No matter what you may believe about global climate change, one thing is certain — it's a big problem for Hollywood. All those headlines, magazine articles and documentaries on climate change represent a delicious amount of free publicity and audience awareness — just what Hollywood loves to capitalize on.
Each week, The News-Gazette will show a screen shot of a home from a movie or TV show and ask readers, "Who lives here?"
The first person to email firstname.lastname@example.org with a person who resides in the featured house will get a shout-out in next week's section.
R.J. Cutler's "If I Stay" is pitched squarely to teenage girls, one of whom I am not, who are susceptible to melodramatic plots and doomed love stories.
URBANA — Awards season arrived early for the inspiration behind the year's most heralded documentary — Roger Ebert.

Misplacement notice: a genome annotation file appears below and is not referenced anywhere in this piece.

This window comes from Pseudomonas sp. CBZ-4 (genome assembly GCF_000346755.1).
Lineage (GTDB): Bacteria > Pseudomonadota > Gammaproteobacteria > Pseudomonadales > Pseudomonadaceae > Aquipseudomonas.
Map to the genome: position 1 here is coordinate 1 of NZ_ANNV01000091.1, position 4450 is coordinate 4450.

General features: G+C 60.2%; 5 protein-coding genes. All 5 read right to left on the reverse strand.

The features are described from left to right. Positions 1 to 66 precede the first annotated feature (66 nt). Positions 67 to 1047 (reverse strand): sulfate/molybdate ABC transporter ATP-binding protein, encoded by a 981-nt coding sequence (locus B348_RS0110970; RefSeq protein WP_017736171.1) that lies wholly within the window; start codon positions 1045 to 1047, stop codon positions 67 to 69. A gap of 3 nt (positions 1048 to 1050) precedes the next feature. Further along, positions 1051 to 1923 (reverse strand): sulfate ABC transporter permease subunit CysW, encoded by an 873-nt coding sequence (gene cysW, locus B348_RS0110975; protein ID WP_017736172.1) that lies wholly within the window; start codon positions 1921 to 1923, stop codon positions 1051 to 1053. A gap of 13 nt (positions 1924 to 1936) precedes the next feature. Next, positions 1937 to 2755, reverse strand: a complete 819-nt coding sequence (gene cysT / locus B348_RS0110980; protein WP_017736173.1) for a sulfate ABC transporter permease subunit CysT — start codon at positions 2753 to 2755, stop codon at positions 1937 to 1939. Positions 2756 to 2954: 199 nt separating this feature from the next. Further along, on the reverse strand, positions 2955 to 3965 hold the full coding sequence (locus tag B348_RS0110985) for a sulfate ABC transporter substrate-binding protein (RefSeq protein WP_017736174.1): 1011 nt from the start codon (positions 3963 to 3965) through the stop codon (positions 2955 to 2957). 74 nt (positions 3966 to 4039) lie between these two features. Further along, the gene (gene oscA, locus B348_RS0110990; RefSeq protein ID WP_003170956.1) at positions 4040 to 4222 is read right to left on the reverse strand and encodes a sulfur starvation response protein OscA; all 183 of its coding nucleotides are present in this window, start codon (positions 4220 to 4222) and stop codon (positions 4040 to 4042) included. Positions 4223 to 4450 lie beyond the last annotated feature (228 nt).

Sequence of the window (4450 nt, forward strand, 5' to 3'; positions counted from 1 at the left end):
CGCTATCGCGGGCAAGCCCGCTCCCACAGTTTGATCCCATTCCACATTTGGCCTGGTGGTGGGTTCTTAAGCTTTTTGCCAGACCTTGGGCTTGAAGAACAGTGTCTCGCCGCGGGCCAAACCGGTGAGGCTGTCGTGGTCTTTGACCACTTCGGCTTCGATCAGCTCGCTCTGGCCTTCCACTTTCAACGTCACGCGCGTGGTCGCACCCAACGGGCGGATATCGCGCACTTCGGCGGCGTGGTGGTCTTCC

On Wednesday, Ebertfest organizers announced the Champaign film festival received a $10,000 grant from the Hollywood Foreign Press Association, which hosts January's Golden Globes, first of the big awards shows on the entertainment calendar.
From web swingers to sword slingers, Tim Mitchell's entertainment recommendations for the week ahead:
"The Amazing Spider-Man 2" comes out on DVD. Andrew Garfield and Emma Stone return as Peter Parker and Gwen Stacy, a young couple whose lives are affected when Peter's alter-ego, Spider-Man, takes on a bunch of supervillains in New York City.
From an online archive of history to Urbana's acoustic open-mic, Melissa "Mimi" Merli has you covered.
Where can I access The HistoryMakers archives?
Animation has a long history — good and bad
Anything is possible in an animated film. Animals can talk. Magic works. Dinosaurs can visit contemporary New York City. Robots can fall in love. Some things, though, are a bit harder to accept (suspend our disbelief for) than others. Take vehicles that behave like humans, for example.